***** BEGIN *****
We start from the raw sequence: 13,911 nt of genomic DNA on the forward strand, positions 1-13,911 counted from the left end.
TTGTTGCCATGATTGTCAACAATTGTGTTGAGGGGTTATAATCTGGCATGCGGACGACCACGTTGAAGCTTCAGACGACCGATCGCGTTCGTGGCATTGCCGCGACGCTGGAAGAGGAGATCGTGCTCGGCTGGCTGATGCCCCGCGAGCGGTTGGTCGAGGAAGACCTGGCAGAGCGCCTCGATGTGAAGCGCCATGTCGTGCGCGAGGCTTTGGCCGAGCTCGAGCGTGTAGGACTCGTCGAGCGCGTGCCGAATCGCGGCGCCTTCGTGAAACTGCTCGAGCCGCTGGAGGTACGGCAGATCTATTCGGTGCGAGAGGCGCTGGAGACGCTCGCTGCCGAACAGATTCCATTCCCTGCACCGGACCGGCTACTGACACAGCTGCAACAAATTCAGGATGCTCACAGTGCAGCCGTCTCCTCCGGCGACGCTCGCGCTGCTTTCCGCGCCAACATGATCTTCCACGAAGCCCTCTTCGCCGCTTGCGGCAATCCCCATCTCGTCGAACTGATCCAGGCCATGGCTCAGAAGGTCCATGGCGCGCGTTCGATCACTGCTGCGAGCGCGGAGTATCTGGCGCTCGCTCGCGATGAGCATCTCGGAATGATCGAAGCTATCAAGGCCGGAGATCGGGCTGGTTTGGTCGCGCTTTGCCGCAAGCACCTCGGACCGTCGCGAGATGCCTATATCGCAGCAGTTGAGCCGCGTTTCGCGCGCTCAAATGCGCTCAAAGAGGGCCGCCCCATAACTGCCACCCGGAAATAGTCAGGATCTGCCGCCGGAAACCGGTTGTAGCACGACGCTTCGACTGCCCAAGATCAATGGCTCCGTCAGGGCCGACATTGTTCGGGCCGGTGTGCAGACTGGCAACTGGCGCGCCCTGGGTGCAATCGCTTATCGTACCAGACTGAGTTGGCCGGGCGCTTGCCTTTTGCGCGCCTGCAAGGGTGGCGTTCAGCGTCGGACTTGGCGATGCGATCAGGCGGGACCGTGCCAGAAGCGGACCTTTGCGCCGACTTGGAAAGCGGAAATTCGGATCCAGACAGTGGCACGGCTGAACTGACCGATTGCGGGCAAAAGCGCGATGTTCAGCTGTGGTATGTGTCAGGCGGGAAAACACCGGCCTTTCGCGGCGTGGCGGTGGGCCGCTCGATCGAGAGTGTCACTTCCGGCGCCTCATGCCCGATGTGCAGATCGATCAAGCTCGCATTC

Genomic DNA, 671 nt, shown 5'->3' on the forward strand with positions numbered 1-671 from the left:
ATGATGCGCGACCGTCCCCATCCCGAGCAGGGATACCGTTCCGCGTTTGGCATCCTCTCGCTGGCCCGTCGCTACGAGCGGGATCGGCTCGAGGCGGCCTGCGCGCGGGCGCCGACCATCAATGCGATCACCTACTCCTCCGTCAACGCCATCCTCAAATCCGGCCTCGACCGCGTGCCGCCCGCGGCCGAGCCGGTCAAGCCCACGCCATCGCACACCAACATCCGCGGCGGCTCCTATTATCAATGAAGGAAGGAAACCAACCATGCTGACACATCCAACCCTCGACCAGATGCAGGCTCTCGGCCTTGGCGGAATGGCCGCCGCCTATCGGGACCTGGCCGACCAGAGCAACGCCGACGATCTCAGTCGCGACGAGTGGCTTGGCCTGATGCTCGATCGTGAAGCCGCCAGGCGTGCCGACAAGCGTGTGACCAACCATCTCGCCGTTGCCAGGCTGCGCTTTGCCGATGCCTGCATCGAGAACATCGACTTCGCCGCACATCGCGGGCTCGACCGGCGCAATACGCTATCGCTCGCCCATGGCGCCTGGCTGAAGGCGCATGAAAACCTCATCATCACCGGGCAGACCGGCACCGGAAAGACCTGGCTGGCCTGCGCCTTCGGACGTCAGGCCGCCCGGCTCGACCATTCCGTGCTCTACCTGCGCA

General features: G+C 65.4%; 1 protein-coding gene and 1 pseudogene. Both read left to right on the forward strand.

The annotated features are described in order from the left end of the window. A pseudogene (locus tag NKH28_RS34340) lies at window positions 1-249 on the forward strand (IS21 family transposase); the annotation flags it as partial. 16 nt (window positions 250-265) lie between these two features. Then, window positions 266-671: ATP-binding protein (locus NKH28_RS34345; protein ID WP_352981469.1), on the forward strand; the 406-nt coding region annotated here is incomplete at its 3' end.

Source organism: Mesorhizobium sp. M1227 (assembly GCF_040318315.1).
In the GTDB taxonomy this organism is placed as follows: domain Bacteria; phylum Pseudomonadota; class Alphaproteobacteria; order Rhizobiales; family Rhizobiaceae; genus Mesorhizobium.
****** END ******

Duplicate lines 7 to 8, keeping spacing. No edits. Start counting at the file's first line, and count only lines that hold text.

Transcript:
Source organism: Mesorhizobium sp. M1227 (assembly GCF_040318315.1).
In the GTDB taxonomy this organism is placed as follows: domain Bacteria; phylum Pseudomonadota; class Alphaproteobacteria; order Rhizobiales; family Rhizobiaceae; genus Mesorhizobium.